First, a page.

Tonight, as we were doing our chores (which, by the way, are all of 40 minutes with the winter shut-down of the dairy), I asked Shaun, “Why is everything so much harder in the winter?” His thoughtful response was that it was because we are wearing 10 pounds more clothes, but it has to be more than that. Honestly, it doesn’t make much sense to me.  We don’t live in a harsh climate.  Our farm is pretty well set up.  We have good facilities.  We have worked really hard to make everything we need easily accessible, and yet, it feel like everything takes more energy and time.  Really? Why? It is so beautiful, and yet the cold seems to slow my blood down to a crawl making everything I do take more time!

Let’s consider today-as many of our followers know, we have embarked on a ‘little’ remodeling project for the dairy.  I am embarrassed to say, I think we are destined to always live in a construction zone, and even more embarrassed to admit that it is because we either 1. can’t seem to get it right the first time or 2. can’t seem to get it right the second time either…oh wait; maybe it is just because we can’t seem to get it right. So that brings me to the difficulty of winter-today was day 3 of the demolition of the cheese kitchen, milking parlor and feed room.  What should have taken us 3 hours to do, took a solid 6.  Yes, I will admit that gloves do inhibit to your ability to get a secure grasp on whatever deconstruction crowbar or sledge hammer you might be trying to wield thus hampering the health and welfare of co-workers anywhere within the swing range of said tools.  Yes, I will admit that the occasional flying stud, nail or falling window might slow things down a bit, but really? None of these things would have been an issue in the summer–Why is everything so much harder in the winter?

So as we ended today, the old milking parlor and cheese kitchen have been virtually gutted.  Poor Abby Ann, my sweet retired old girl who gets to come in for grain every evening, had a real shock to her system when I took her through the door tonight.  Anyone who knows our goats knows that they (like their milker) are very much creatures of habit.  Any change in scenery (such as, aforementioned milker coming to the barn with spectacles rather than contact lenses) sets the goats into a tail-spin.  Imagine poor Abby Ann as she entered her comfortable old milking space only to find the whole thing gutted to the studs and one lonely milk stanchion waiting for her.  I am surprised the old girl didn’t roll over and die right there on the spot.

As to the progress, yes, I know the rest of America is all in a tizzy about Black Friday, Christmas sales and festivities, but here at our farm, we are just focused on laying new plumbing, pulling new electrical wires, building new walls and pouring new floors.  You see, time is ticking and while everyone else is counting down until Christmas, our deadline is a bit more urgent: it is the deadline of the first doe due!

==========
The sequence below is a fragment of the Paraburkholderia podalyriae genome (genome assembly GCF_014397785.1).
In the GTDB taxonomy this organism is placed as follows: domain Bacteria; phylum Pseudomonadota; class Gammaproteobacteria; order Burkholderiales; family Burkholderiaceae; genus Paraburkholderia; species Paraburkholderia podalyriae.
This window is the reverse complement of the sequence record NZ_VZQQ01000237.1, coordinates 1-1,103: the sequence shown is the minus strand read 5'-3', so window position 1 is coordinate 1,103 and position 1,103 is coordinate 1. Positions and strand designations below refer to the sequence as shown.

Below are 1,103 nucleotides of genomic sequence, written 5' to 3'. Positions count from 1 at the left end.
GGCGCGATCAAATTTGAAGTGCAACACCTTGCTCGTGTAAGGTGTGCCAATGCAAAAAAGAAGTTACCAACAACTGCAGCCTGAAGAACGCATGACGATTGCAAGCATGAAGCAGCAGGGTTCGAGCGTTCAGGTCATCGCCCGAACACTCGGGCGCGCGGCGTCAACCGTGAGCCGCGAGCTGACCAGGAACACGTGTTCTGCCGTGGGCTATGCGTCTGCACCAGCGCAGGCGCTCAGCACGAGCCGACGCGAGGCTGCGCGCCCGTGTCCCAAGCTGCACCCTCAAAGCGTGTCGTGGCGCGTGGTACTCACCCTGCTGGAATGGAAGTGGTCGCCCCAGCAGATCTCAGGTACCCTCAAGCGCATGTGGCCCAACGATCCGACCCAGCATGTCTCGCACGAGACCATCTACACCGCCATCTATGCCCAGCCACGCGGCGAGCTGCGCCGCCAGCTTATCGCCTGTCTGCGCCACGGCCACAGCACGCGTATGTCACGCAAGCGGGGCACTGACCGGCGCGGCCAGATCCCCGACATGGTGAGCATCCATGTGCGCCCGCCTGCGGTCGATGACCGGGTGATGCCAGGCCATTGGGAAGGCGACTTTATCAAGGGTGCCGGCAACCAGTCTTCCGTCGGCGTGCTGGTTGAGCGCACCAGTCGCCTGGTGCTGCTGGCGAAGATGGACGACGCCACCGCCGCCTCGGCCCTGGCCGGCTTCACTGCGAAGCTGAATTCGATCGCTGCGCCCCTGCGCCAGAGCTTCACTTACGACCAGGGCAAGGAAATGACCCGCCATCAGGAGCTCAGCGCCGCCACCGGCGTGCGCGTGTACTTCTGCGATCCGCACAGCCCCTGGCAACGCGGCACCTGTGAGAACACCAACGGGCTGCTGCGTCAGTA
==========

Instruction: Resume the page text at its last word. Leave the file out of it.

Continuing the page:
Aside from the demolition that we have been working on, we finally determined (after searching about a million different parlor and stanchion designs) that we would need to build our own.  There aren’t too many things that we won’t do, but Shaun did tell me he didn’t think he would have time to weld up the stanchions that I wanted, so we have contracted with a metal fabricator to build exactly the design we want.  I swear, most people building milking facilities for goats must not have any experience with goats at all! Let’s just hope we managed to get the design right!

Livestock maintenance has been minimal. We did do our annual herd testing for the dairy this month; had the privilege of having the ‘baby vet’ (Amber) home for a short visit, so she delighted in a little side activity of goat-pokes!  

We have all but 5 does bred.  The 5 remaining girls are to be bred to a Nubian sire for replacements and we are patiently waiting for December 10th to pass before we start breeding them.  This is one of those puzzles of our life where we try to be cognizant of what is happening 5 months from now and 5 months from now we will be in Pullman Washington as a family helping Amber Conway celebrate her graduation from Vet School. Leaving our farm helper without a passel of Nubian babies to feed 4 times a day seems like the least we can do given the already large workload of taking care of the farm! 

We did welcome a new little addition to the farm quite by chance a couple of weeks ago.  Meet ‘Peeps’!  That silly hen decided that NOVEMBER was a good time to hatch a chick?  Really? Although poorly timed by her mother, it has been a true delight for me.  Peeps is flourishing despite the winter arrival–so, maybe that is it–maybe it is all attitude!  Maybe I should just fluff up, chirp alot and snuggle under a warm feathery quilt all winter and perhaps then winter wouldn’t seem so hard.  Thanks, Peeps for that little life lesson.  I better start working on that.

Until next time, we hope your holiday plans are fun and bring you great joy.  We are certainly grateful for each and every one of our farm friends and family and wish you a wonderful winter season–even if things are harder in the winter!


Shaun & Lorrie

Ivy Says:

All the milking does have worked hard to make delicious specialty goats milk cheese that is now for sale on this website, but isn't guaranteed to last long. (She's heard Caraway is in short supply.) Best get to it, and purchase now.

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